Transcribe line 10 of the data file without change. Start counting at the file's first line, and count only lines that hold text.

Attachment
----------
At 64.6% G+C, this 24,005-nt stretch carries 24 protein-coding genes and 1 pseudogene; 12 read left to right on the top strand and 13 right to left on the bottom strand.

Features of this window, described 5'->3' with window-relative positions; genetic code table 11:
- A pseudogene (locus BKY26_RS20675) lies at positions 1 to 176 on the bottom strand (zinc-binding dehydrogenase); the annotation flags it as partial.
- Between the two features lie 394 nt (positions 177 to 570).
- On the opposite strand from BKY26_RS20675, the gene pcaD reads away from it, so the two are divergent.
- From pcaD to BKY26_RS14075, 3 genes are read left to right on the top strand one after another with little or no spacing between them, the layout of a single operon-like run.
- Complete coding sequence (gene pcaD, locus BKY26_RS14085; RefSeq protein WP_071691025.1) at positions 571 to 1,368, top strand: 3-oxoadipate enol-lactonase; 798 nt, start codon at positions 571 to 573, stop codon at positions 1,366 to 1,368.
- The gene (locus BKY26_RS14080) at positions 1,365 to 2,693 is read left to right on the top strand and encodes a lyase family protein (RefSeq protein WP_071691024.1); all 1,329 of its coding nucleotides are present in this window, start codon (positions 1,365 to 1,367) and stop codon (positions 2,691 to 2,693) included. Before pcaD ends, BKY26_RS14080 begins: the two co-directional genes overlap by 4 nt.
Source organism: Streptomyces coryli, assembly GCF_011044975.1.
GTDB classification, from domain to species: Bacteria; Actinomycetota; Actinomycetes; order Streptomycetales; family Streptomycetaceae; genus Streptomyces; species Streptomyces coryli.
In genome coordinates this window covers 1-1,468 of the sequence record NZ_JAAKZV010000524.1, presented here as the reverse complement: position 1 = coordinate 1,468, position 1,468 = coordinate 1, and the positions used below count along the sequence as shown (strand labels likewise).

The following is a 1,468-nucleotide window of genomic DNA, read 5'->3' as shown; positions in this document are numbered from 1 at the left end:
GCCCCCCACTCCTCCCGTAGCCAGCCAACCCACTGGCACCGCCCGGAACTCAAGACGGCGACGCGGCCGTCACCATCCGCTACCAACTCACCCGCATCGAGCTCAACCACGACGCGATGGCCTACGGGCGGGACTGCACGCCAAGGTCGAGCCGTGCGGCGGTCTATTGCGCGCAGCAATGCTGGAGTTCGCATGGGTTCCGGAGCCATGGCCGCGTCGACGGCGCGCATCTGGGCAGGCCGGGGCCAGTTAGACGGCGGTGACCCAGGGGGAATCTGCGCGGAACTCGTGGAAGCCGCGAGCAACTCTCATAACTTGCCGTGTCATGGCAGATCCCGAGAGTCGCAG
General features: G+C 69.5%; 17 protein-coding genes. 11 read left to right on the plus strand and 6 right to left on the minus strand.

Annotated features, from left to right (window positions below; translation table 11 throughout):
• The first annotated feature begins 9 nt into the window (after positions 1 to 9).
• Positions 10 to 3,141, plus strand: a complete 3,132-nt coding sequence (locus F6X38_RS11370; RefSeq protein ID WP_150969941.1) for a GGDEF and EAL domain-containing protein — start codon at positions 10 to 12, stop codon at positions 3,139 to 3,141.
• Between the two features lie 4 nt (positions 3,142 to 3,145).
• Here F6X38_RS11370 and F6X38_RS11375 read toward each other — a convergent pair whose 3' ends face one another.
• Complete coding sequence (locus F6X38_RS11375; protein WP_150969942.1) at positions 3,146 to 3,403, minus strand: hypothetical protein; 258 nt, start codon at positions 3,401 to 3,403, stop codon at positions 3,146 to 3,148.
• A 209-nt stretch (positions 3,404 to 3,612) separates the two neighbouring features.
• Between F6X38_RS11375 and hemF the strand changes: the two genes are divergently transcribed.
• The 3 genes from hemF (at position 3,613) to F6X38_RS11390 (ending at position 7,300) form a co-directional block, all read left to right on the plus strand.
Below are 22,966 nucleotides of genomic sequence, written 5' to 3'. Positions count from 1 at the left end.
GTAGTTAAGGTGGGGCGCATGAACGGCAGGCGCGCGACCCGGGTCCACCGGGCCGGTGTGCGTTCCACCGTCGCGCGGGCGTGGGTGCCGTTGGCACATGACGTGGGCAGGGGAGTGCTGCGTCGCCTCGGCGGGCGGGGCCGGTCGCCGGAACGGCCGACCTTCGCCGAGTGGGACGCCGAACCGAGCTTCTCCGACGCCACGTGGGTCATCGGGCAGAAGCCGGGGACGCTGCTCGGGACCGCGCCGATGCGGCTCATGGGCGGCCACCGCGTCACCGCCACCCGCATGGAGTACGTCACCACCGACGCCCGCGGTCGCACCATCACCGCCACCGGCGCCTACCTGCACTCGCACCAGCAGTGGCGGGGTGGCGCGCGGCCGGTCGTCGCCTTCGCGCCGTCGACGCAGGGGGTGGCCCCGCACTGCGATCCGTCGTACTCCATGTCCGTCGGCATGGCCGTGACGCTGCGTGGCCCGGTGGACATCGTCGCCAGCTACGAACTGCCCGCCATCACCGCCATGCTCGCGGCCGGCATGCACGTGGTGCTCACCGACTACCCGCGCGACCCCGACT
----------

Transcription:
GTDB classification, from domain to species: Bacteria; Actinomycetota; Actinomycetes; order Streptomycetales; family Streptomycetaceae; genus Streptomyces; species Streptomyces coryli.